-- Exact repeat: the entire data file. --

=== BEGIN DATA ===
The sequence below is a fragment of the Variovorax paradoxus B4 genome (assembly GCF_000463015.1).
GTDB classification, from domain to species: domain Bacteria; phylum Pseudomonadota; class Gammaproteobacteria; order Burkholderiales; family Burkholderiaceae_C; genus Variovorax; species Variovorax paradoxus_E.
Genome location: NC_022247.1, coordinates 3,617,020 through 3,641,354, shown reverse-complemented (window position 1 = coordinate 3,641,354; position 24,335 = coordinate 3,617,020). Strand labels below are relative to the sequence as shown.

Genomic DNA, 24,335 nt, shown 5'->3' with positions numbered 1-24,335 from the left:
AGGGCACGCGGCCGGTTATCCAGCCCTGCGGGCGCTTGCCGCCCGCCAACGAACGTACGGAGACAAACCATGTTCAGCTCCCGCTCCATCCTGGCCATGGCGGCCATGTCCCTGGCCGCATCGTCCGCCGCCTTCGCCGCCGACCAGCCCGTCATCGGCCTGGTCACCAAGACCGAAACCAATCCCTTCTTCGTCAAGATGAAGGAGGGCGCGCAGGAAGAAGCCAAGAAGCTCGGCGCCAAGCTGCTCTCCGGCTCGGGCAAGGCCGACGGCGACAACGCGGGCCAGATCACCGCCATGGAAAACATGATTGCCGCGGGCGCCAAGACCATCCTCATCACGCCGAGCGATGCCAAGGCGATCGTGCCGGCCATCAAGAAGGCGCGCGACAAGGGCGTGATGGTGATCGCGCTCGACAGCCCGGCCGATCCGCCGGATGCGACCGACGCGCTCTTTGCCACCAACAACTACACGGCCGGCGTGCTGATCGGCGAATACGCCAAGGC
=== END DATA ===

The sequence below is a fragment of the Variovorax paradoxus B4 genome (assembly GCF_000463015.1).
GTDB classification, from domain to species: domain Bacteria; phylum Pseudomonadota; class Gammaproteobacteria; order Burkholderiales; family Burkholderiaceae_C; genus Variovorax; species Variovorax paradoxus_E.
Genome location: NC_022247.1, coordinates 3,617,020 through 3,641,354, shown reverse-complemented (window position 1 = coordinate 3,641,354; position 24,335 = coordinate 3,617,020). Strand labels below are relative to the sequence as shown.

Genomic DNA, 24,335 nt, shown 5'->3' with positions numbered 1-24,335 from the left:
AGGGCACGCGGCCGGTTATCCAGCCCTGCGGGCGCTTGCCGCCCGCCAACGAACGTACGGAGACAAACCATGTTCAGCTCCCGCTCCATCCTGGCCATGGCGGCCATGTCCCTGGCCGCATCGTCCGCCGCCTTCGCCGCCGACCAGCCCGTCATCGGCCTGGTCACCAAGACCGAAACCAATCCCTTCTTCGTCAAGATGAAGGAGGGCGCGCAGGAAGAAGCCAAGAAGCTCGGCGCCAAGCTGCTCTCCGGCTCGGGCAAGGCCGACGGCGACAACGCGGGCCAGATCACCGCCATGGAAAACATGATTGCCGCGGGCGCCAAGACCATCCTCATCACGCCGAGCGATGCCAAGGCGATCGTGCCGGCCATCAAGAAGGCGCGCGACAAGGGCGTGATGGTGATCGCGCTCGACAGCCCGGCCGATCCGCCGGATGCGACCGACGCGCTCTTTGCCACCAACAACTACACGGCCGGCGTGCTGATCGGCGAATACGCCAAGGC